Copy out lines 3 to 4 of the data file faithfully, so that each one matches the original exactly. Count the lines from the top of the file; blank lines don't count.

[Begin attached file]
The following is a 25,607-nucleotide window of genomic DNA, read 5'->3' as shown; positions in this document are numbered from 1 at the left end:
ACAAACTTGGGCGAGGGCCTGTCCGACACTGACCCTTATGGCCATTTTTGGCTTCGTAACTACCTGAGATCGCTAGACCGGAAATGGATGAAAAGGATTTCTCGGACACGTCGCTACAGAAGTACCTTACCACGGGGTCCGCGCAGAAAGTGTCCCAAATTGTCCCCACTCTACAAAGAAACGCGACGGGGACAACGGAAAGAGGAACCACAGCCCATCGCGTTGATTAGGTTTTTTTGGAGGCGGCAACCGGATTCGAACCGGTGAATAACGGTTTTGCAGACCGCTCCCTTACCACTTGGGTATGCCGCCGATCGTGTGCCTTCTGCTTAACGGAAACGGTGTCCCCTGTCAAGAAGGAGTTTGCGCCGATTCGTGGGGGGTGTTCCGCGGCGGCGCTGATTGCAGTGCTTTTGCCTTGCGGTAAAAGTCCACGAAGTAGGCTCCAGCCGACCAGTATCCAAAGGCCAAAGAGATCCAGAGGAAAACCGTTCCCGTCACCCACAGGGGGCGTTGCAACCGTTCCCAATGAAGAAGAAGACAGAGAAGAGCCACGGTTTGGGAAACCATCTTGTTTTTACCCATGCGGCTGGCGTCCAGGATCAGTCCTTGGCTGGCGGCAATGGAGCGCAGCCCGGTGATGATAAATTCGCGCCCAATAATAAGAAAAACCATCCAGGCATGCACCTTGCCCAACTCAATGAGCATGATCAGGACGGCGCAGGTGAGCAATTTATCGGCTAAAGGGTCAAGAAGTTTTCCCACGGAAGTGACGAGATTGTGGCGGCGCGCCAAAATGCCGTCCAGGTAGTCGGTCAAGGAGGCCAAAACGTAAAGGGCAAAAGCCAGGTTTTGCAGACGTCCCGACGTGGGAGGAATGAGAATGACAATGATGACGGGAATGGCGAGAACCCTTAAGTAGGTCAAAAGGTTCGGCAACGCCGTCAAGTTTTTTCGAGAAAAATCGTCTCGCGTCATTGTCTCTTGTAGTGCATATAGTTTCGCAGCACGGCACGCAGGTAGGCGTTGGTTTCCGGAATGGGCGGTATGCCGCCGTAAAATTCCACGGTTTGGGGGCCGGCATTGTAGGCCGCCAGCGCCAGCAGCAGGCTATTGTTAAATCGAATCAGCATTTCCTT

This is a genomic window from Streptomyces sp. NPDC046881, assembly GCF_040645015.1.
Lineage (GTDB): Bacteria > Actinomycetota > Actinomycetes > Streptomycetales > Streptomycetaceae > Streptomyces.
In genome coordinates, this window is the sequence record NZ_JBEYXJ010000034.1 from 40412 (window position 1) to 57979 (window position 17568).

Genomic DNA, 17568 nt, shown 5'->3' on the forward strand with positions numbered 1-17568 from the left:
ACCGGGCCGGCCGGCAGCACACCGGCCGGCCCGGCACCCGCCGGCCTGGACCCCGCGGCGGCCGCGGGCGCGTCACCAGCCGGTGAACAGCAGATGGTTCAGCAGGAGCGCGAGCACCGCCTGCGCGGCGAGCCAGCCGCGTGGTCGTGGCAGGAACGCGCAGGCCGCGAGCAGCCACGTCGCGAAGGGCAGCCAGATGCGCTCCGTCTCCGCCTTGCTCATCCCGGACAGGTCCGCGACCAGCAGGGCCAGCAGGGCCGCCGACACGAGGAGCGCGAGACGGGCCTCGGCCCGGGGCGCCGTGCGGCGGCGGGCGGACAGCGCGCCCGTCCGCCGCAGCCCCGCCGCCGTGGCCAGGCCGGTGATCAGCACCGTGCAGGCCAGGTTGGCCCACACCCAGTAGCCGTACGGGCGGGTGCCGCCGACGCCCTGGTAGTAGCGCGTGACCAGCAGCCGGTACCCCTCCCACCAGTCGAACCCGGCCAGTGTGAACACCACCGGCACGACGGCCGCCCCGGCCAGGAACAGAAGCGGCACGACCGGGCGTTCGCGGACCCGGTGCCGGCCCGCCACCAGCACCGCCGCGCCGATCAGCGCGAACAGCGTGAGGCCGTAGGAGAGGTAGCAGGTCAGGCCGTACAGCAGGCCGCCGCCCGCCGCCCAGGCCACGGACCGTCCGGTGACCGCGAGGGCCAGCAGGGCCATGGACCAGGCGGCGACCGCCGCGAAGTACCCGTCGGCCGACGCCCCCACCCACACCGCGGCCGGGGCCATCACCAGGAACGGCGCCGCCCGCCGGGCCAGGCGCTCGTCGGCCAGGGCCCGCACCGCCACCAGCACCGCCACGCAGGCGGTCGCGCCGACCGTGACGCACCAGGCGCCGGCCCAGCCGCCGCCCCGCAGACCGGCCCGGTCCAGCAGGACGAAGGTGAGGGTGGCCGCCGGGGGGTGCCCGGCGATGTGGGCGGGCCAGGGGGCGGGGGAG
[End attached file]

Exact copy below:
This is a genomic window from Streptomyces sp. NPDC046881, assembly GCF_040645015.1.
Lineage (GTDB): Bacteria > Actinomycetota > Actinomycetes > Streptomycetales > Streptomycetaceae > Streptomyces.